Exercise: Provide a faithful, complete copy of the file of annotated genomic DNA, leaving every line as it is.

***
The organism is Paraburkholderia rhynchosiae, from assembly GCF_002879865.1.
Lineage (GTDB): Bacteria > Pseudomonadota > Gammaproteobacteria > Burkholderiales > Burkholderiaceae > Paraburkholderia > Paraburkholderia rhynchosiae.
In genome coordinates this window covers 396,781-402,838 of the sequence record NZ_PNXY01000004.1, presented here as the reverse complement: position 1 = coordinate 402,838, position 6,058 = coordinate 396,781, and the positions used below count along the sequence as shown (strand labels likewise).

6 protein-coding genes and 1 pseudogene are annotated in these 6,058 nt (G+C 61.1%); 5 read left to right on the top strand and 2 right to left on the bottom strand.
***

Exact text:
The organism is Paraburkholderia rhynchosiae, from assembly GCF_002879865.1.
Lineage (GTDB): Bacteria > Pseudomonadota > Gammaproteobacteria > Burkholderiales > Burkholderiaceae > Paraburkholderia > Paraburkholderia rhynchosiae.
In genome coordinates this window covers 396,781-402,838 of the sequence record NZ_PNXY01000004.1, presented here as the reverse complement: position 1 = coordinate 402,838, position 6,058 = coordinate 396,781, and the positions used below count along the sequence as shown (strand labels likewise).

6 protein-coding genes and 1 pseudogene are annotated in these 6,058 nt (G+C 61.1%); 5 read left to right on the top strand and 2 right to left on the bottom strand.